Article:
The vast majority of campuses have spent a considerable amount of time and resources helping to shape the first-year student experience in order to improve student retention and college completion. But with the increased focus on improving college completion rates, we need to “broaden the lens” and look beyond the first-year into the second as well.
It’s harder to focus on second-year college students, as they don’t have the same starting point as first-year college students. They don’t come through common orientation programs, move-in days, first-year seminars, residence halls, or advising programs. Second-year college students are disbursed across their institutions, and campuses tend to operate on the assumption that since they have come back for a second year, they are there to stay—all committed to majors, connected with their faculty and peers, with plans for graduation firmly in place. But are these assumptions valid? Are second-year college students still at risk for leaving before they graduate? What do these students themselves have to tell us about what they need and want now, in their second year of college?
Noel-Levitz data for students at four-year institutions indicate that 16-19 percent of second-year college students leave their first institution at the end of the second year. That can have a significant impact on college completion rates and is especially troubling considering so many second-year college students are eager for assistance.
Results from a Noel-Levitz study of 3,870 students show us they are most interested in assistance in the following areas:
- Identify work experiences or internships related to my major: 77.8%
- Define goals suited to my major or career interests: 65.8%
- Explore advantages or disadvantages of my career choice: 65.3%
- Figure out the impact of grades on my desired major: 60.8%
- Prepare a written academic plan for graduation: 57.3%
When I saw this list, I was struck by three things: how many second-year students are asking for specific help in these areas; although they may have chosen a major, second-year students continue to have important questions about thriving in their majors; and the critical role that academic advising and career development can play in their success. These findings suggest five ways in which campuses should organize to serve second-year college students through campus programs and services.
- Ensure that second-year students have full access to information about work and internship experiences in their majors. These students are thinking ahead to their post-graduate future. What processes are in place for them to get all the information they need by the start of their second year of enrollment (or before!) so they can compete for the best internship and/or work experiences available in their programs? Employers are placing increased importance on credit-bearing internships in their hiring screening processes. Does your institution have a concrete plan to meet this demand for high quality internships?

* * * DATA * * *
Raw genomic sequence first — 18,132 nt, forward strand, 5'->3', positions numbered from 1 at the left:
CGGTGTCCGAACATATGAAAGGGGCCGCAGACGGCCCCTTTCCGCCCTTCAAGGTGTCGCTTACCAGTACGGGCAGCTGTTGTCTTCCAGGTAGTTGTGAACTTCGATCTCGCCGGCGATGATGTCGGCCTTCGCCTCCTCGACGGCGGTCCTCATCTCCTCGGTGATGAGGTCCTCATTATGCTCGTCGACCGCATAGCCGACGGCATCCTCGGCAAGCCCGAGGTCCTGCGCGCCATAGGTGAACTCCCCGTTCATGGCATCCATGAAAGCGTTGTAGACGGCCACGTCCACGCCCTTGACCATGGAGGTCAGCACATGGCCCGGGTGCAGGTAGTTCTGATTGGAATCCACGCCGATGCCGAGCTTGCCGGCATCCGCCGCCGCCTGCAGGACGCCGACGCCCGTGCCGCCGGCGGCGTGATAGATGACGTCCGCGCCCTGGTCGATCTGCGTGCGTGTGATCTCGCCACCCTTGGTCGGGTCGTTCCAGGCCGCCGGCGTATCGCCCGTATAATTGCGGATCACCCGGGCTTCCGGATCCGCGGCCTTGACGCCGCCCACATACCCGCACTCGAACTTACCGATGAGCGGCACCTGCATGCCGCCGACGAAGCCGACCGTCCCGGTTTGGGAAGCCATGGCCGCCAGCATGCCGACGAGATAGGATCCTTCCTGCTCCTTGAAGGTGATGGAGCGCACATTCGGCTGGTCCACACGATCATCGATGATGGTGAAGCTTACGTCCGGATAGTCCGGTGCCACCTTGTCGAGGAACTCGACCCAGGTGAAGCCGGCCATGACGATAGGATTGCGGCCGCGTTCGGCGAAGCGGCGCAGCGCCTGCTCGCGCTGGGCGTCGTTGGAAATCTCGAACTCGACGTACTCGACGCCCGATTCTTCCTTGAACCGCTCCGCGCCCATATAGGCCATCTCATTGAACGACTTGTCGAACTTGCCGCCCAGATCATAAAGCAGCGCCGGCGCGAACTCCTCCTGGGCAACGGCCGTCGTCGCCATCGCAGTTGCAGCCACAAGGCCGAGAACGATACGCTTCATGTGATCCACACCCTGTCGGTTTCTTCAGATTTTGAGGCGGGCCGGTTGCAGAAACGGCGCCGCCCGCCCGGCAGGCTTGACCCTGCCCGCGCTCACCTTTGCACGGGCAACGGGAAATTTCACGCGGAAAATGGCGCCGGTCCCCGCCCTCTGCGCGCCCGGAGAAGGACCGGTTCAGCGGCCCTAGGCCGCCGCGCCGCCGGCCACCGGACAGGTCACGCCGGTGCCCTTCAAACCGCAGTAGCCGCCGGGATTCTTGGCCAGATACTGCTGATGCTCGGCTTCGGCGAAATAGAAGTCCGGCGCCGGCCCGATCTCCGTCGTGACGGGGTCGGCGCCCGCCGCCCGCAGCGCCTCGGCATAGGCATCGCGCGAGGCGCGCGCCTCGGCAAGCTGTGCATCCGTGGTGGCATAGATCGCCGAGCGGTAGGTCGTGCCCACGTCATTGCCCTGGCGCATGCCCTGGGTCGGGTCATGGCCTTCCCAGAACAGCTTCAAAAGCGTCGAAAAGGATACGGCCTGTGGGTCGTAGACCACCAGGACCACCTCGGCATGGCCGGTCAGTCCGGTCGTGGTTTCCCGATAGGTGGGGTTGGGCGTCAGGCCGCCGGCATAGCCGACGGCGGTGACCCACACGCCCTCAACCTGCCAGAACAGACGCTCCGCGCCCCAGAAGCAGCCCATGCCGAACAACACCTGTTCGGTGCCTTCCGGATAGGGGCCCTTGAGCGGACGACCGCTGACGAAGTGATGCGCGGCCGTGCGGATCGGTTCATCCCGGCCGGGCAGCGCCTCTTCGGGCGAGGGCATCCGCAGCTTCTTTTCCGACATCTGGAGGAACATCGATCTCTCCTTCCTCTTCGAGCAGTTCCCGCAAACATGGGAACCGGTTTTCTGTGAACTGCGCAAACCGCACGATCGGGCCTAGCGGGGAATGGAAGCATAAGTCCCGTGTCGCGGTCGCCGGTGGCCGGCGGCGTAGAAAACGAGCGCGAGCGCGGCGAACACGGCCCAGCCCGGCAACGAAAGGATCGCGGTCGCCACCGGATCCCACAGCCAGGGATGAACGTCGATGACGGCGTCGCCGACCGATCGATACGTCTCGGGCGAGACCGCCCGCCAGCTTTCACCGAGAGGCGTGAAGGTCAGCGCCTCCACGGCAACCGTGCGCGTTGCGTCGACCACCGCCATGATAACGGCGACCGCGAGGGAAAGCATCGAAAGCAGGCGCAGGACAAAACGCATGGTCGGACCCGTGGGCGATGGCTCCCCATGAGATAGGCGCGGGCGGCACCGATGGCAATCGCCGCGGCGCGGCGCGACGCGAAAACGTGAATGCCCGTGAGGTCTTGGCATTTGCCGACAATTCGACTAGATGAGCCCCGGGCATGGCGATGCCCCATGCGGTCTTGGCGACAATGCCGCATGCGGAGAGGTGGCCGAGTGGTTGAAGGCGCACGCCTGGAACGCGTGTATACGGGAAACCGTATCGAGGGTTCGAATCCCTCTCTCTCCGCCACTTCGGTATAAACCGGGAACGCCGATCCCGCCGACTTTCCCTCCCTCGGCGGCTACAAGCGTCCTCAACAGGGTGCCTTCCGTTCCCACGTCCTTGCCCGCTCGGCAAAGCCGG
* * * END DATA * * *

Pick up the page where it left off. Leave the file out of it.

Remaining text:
- Embed career development into academic advising within the major. Students are clearly asking for advising help beyond the course-selection process. How can we connect advising with career development so that your students have regular opportunities to continue to explore their goals and the advantages/disadvantages of their major and career choices?
- Provide resources and tools for students to develop and monitor their academic plans for success. Second-year students are asking for help in determining if they are on track to be successful in their majors and to graduate on time. What tools do you provide them to manage this process?
- Monitor student success and progression in high-stakes majors. Second-year students in high-stakes, competitive majors face the possibility that they may not have the grades to continue with their program of study. What academic support resources are tied to these majors and critical courses within the program? Are resources targeting students who may need to begin to develop an alternative plan (and stay at the institution rather than leave)?
- Build a campus culture of support for second-year students. Clearly these students need more attention and support. In order to be efficient and effective in providing the necessary services, organizing campus resources is essential. While more than 95 percent of all four-year institutions and 86 percent of two-year publics report having programs for first-year students, less than 30 percent of four-year campuses and 12 percent of two-year publics indicate they have implemented programs for second-year students (see the 2013 Student Retention Practices for Four-Year and Two-Year Institutions). Who are your second-year student champions and advocates? How can they be empowered to build a student success program for second-year students, one that will keep in mind how these students are now distributed across our campuses in diverse academic programs and residential experiences?
How can you assess second-year students more accurately and connect them to campus resources?
I will be exploring this question in more detail during a free webinar on March 25, Retaining Second-Year College Students With Targeted Interventions. I invite you to attend and learn about an assessment instrument campuses are using to increase college completion among second-year college students. I hope you will join us.
I also welcome your suggestions for strategies and your questions about second-year college student retention. Please leave a comment below, or send me an email.
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